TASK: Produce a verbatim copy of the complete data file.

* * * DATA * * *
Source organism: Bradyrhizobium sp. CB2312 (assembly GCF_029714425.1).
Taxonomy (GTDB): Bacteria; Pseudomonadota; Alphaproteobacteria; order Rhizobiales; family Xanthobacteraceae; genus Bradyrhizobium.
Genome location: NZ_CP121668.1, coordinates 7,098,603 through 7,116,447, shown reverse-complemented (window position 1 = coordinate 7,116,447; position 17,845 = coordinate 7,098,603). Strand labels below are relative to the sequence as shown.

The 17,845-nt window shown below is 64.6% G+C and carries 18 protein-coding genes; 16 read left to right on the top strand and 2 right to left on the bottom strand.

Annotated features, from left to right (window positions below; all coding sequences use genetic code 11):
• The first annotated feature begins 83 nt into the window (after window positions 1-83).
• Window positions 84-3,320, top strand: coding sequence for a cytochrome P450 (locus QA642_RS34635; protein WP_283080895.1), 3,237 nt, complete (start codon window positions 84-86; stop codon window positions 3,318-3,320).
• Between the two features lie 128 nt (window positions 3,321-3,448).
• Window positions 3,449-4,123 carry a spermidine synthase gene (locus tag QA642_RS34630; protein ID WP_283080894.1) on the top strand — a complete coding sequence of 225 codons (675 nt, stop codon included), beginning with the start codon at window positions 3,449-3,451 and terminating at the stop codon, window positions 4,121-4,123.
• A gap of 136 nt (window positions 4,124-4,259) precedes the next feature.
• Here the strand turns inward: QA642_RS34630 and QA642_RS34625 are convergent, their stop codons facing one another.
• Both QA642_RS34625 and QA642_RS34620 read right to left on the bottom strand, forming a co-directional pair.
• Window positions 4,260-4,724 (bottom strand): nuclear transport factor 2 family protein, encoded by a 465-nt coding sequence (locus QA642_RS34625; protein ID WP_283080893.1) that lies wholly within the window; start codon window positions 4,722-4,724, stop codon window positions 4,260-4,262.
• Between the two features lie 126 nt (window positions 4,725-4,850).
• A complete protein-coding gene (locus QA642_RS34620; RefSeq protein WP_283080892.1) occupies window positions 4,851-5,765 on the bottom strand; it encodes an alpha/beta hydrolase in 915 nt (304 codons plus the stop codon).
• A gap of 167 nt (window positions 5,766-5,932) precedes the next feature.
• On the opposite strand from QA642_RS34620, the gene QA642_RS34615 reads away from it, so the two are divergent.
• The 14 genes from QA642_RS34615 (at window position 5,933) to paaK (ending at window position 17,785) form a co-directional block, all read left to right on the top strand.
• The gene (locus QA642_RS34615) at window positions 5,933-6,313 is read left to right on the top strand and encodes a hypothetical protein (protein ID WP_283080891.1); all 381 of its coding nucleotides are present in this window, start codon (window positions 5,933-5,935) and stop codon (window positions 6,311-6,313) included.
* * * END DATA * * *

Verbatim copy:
Source organism: Bradyrhizobium sp. CB2312 (assembly GCF_029714425.1).
Taxonomy (GTDB): Bacteria; Pseudomonadota; Alphaproteobacteria; order Rhizobiales; family Xanthobacteraceae; genus Bradyrhizobium.
Genome location: NZ_CP121668.1, coordinates 7,098,603 through 7,116,447, shown reverse-complemented (window position 1 = coordinate 7,116,447; position 17,845 = coordinate 7,098,603). Strand labels below are relative to the sequence as shown.

The 17,845-nt window shown below is 64.6% G+C and carries 18 protein-coding genes; 16 read left to right on the top strand and 2 right to left on the bottom strand.

Annotated features, from left to right (window positions below; all coding sequences use genetic code 11):
• The first annotated feature begins 83 nt into the window (after window positions 1-83).
• Window positions 84-3,320, top strand: coding sequence for a cytochrome P450 (locus QA642_RS34635; protein WP_283080895.1), 3,237 nt, complete (start codon window positions 84-86; stop codon window positions 3,318-3,320).
• Between the two features lie 128 nt (window positions 3,321-3,448).
• Window positions 3,449-4,123 carry a spermidine synthase gene (locus tag QA642_RS34630; protein ID WP_283080894.1) on the top strand — a complete coding sequence of 225 codons (675 nt, stop codon included), beginning with the start codon at window positions 3,449-3,451 and terminating at the stop codon, window positions 4,121-4,123.
• A gap of 136 nt (window positions 4,124-4,259) precedes the next feature.
• Here the strand turns inward: QA642_RS34630 and QA642_RS34625 are convergent, their stop codons facing one another.
• Both QA642_RS34625 and QA642_RS34620 read right to left on the bottom strand, forming a co-directional pair.
• Window positions 4,260-4,724 (bottom strand): nuclear transport factor 2 family protein, encoded by a 465-nt coding sequence (locus QA642_RS34625; protein ID WP_283080893.1) that lies wholly within the window; start codon window positions 4,722-4,724, stop codon window positions 4,260-4,262.
• Between the two features lie 126 nt (window positions 4,725-4,850).
• A complete protein-coding gene (locus QA642_RS34620; RefSeq protein WP_283080892.1) occupies window positions 4,851-5,765 on the bottom strand; it encodes an alpha/beta hydrolase in 915 nt (304 codons plus the stop codon).
• A gap of 167 nt (window positions 5,766-5,932) precedes the next feature.
• On the opposite strand from QA642_RS34620, the gene QA642_RS34615 reads away from it, so the two are divergent.
• The 14 genes from QA642_RS34615 (at window position 5,933) to paaK (ending at window position 17,785) form a co-directional block, all read left to right on the top strand.
• The gene (locus QA642_RS34615) at window positions 5,933-6,313 is read left to right on the top strand and encodes a hypothetical protein (protein ID WP_283080891.1); all 381 of its coding nucleotides are present in this window, start codon (window positions 5,933-5,935) and stop codon (window positions 6,311-6,313) included.